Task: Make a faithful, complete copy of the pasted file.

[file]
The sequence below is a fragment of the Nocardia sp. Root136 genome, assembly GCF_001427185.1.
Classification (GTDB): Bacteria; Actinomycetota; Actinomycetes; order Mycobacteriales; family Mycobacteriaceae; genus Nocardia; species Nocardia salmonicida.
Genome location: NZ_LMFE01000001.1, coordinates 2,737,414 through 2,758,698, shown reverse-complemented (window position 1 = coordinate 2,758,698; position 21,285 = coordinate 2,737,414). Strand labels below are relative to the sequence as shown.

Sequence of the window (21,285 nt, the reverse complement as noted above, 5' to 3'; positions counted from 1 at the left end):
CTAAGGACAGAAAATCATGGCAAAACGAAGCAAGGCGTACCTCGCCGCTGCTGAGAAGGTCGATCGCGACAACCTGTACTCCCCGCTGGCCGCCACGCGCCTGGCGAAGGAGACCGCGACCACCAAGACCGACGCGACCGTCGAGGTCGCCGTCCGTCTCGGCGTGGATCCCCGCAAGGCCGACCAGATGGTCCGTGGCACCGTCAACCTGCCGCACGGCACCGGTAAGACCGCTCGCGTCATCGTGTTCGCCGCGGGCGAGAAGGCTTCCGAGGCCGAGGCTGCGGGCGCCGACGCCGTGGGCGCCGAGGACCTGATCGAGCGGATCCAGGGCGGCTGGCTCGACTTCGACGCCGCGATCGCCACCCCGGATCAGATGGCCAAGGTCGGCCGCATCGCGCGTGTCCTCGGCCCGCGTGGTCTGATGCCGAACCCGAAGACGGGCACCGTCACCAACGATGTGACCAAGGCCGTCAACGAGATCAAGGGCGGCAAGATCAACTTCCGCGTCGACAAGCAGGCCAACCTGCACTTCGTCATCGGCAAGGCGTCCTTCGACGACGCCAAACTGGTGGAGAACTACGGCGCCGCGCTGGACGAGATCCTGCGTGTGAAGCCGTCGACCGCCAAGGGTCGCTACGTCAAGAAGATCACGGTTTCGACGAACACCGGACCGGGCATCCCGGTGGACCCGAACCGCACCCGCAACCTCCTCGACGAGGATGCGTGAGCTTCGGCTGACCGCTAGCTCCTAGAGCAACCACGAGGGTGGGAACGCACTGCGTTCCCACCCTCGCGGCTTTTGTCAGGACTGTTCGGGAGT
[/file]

The sequence below is a fragment of the Nocardia sp. Root136 genome, assembly GCF_001427185.1.
Classification (GTDB): Bacteria; Actinomycetota; Actinomycetes; order Mycobacteriales; family Mycobacteriaceae; genus Nocardia; species Nocardia salmonicida.
Genome location: NZ_LMFE01000001.1, coordinates 2,737,414 through 2,758,698, shown reverse-complemented (window position 1 = coordinate 2,758,698; position 21,285 = coordinate 2,737,414). Strand labels below are relative to the sequence as shown.

Sequence of the window (21,285 nt, the reverse complement as noted above, 5' to 3'; positions counted from 1 at the left end):
CTAAGGACAGAAAATCATGGCAAAACGAAGCAAGGCGTACCTCGCCGCTGCTGAGAAGGTCGATCGCGACAACCTGTACTCCCCGCTGGCCGCCACGCGCCTGGCGAAGGAGACCGCGACCACCAAGACCGACGCGACCGTCGAGGTCGCCGTCCGTCTCGGCGTGGATCCCCGCAAGGCCGACCAGATGGTCCGTGGCACCGTCAACCTGCCGCACGGCACCGGTAAGACCGCTCGCGTCATCGTGTTCGCCGCGGGCGAGAAGGCTTCCGAGGCCGAGGCTGCGGGCGCCGACGCCGTGGGCGCCGAGGACCTGATCGAGCGGATCCAGGGCGGCTGGCTCGACTTCGACGCCGCGATCGCCACCCCGGATCAGATGGCCAAGGTCGGCCGCATCGCGCGTGTCCTCGGCCCGCGTGGTCTGATGCCGAACCCGAAGACGGGCACCGTCACCAACGATGTGACCAAGGCCGTCAACGAGATCAAGGGCGGCAAGATCAACTTCCGCGTCGACAAGCAGGCCAACCTGCACTTCGTCATCGGCAAGGCGTCCTTCGACGACGCCAAACTGGTGGAGAACTACGGCGCCGCGCTGGACGAGATCCTGCGTGTGAAGCCGTCGACCGCCAAGGGTCGCTACGTCAAGAAGATCACGGTTTCGACGAACACCGGACCGGGCATCCCGGTGGACCCGAACCGCACCCGCAACCTCCTCGACGAGGATGCGTGAGCTTCGGCTGACCGCTAGCTCCTAGAGCAACCACGAGGGTGGGAACGCACTGCGTTCCCACCCTCGCGGCTTTTGTCAGGACTGTTCGGGAGT